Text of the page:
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Sustainability Assessment based on Decision Aiding

Periodic Reporting for period 2 - SAbDA (Sustainability Assessment based on Decision Aiding)

Reporting period: 2020-09-26 to 2021-09-25

• What is the problem/issue being addressed?
To guarantee a smooth transition to a sustainable future, there is an impelling need for providing businesses, policy makers, and the general public with an understanding of the impacts and costs of goods and services. Due to the multitude of impacts and costs, there is a clear need for methods that can convey the overall performance of competing alternatives (e.g. different cars, energy technologies, and also policies). Multiple Criteria Decision Analysis (MCDA) methods are excellent tools that can be used to support these decision-making processes. Many MCDA methods are available, and there was not until now a Decision Support System (DSS) capable of leading a decision analyst in the complex process of selecting the appropriate method(s) for a specific decision-making problem. This was thus the central challenge tackled by this project.

• Why is it important for society?
The development of a DSS to recommend MCDA method(s) is of fundamental importance for a variety of reasons. Firstly, the appropriate method has to be chosen for each decision-making problem to guarantee that the provided decision recommendation is meaningful for the decision makers. Secondly, it is necessary to have a DSS that can help analysts prioritizing efforts for reducing knowledge gaps in the description of the decision-making problems. Thirdly, it is important to have a tool capable of unveiling methodological mistakes in selecting the methods to avoid such wrongdoings in future studies.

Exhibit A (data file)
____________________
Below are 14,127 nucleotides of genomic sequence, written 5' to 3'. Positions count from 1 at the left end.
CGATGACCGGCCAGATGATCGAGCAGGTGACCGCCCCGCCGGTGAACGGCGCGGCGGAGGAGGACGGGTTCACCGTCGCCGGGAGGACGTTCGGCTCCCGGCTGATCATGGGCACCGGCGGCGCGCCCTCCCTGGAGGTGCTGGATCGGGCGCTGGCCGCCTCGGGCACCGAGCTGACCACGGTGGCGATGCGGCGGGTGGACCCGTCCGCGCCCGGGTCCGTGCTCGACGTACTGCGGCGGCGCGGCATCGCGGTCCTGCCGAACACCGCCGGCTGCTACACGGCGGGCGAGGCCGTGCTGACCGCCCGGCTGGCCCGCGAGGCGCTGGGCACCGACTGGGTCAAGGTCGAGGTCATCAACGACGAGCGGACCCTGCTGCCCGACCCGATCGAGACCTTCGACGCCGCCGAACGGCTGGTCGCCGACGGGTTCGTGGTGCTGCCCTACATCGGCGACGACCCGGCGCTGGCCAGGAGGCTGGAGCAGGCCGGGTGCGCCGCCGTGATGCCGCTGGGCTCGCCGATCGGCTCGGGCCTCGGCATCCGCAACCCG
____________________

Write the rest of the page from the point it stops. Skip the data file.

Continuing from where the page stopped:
• What are the overall objectives?
This project formalizes and contextualizes the current MCDA methods leading to the development of a comprehensive DSS (called the MCDA Methods Selection Software, MCDA-MSS) that selects the most relevant MCDA method(s) for solving decision-making problems. The MCDA-MSS was tested in the areas of Alternatives Assessment (AA) (e.g. materials, products, and technologies assessment) to assess its performance, intelligibility, and updatability.

• What are the conclusions of the action?